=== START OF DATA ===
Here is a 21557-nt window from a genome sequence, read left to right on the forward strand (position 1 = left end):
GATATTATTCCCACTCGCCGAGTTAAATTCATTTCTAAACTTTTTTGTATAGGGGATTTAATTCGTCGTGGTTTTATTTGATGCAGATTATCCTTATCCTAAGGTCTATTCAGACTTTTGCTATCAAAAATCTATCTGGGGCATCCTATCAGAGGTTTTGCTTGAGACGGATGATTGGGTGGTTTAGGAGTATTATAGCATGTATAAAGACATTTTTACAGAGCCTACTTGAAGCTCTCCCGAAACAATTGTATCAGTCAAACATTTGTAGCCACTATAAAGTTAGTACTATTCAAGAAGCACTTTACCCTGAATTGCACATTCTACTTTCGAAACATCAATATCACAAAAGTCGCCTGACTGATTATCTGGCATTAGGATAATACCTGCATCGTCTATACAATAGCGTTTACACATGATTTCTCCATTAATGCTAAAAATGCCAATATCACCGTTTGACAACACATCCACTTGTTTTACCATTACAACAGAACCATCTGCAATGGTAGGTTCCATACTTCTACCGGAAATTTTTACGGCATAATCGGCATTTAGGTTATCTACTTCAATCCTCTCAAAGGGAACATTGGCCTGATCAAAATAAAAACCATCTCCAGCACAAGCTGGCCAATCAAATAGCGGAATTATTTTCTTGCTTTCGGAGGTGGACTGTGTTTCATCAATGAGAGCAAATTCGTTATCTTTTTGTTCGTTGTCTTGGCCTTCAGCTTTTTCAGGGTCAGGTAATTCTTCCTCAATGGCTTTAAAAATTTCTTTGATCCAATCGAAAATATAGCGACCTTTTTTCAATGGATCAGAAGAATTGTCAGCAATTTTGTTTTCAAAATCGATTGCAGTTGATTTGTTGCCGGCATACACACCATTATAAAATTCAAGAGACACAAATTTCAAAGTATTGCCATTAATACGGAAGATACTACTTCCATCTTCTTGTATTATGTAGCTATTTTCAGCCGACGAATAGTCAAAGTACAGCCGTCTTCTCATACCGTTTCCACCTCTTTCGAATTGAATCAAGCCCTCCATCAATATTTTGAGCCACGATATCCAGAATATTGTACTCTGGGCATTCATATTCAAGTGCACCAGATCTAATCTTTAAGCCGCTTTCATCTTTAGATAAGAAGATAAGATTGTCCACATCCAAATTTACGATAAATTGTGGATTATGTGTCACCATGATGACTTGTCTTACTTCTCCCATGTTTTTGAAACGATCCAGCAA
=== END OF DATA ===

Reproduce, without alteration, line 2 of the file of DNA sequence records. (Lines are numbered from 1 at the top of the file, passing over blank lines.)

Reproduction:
GATATTATTCCCACTCGCCGAGTTAAATTCATTTCTAAACTTTTTTGTATAGGGGATTTAATTCGTCGTGGTTTTATTTGATGCAGATTATCCTTATCCTAAGGTCTATTCAGACTTTTGCTATCAAAAATCTATCTGGGGCATCCTATCAGAGGTTTTGCTTGAGACGGATGATTGGGTGGTTTAGGAGTATTATAGCATGTATAAAGACATTTTTACAGAGCCTACTTGAAGCTCTCCCGAAACAATTGTATCAGTCAAACATTTGTAGCCACTATAAAGTTAGTACTATTCAAGAAGCACTTTACCCTGAATTGCACATTCTACTTTCGAAACATCAATATCACAAAAGTCGCCTGACTGATTATCTGGCATTAGGATAATACCTGCATCGTCTATACAATAGCGTTTACACATGATTTCTCCATTAATGCTAAAAATGCCAATATCACCGTTTGACAACACATCCACTTGTTTTACCATTACAACAGAACCATCTGCAATGGTAGGTTCCATACTTCTACCGGAAATTTTTACGGCATAATCGGCATTTAGGTTATCTACTTCAATCCTCTCAAAGGGAACATTGGCCTGATCAAAATAAAAACCATCTCCAGCACAAGCTGGCCAATCAAATAGCGGAATTATTTTCTTGCTTTCGGAGGTGGACTGTGTTTCATCAATGAGAGCAAATTCGTTATCTTTTTGTTCGTTGTCTTGGCCTTCAGCTTTTTCAGGGTCAGGTAATTCTTCCTCAATGGCTTTAAAAATTTCTTTGATCCAATCGAAAATATAGCGACCTTTTTTCAATGGATCAGAAGAATTGTCAGCAATTTTGTTTTCAAAATCGATTGCAGTTGATTTGTTGCCGGCATACACACCATTATAAAATTCAAGAGACACAAATTTCAAAGTATTGCCATTAATACGGAAGATACTACTTCCATCTTCTTGTATTATGTAGCTATTTTCAGCCGACGAATAGTCAAAGTACAGCCGTCTTCTCATACCGTTTCCACCTCTTTCGAATTGAATCAAGCCCTCCATCAATATTTTGAGCCACGATATCCAGAATATTGTACTCTGGGCATTCATATTCAAGTGCACCAGATCTAATCTTTAAGCCGCTTTCATCTTTAGATAAGAAGATAAGATTGTCCACATCCAAATTTACGATAAATTGTGGATTATGTGTCACCATGATGACTTGTCTTACTTCTCCCATGTTTTTGAAACGATCCAGCAA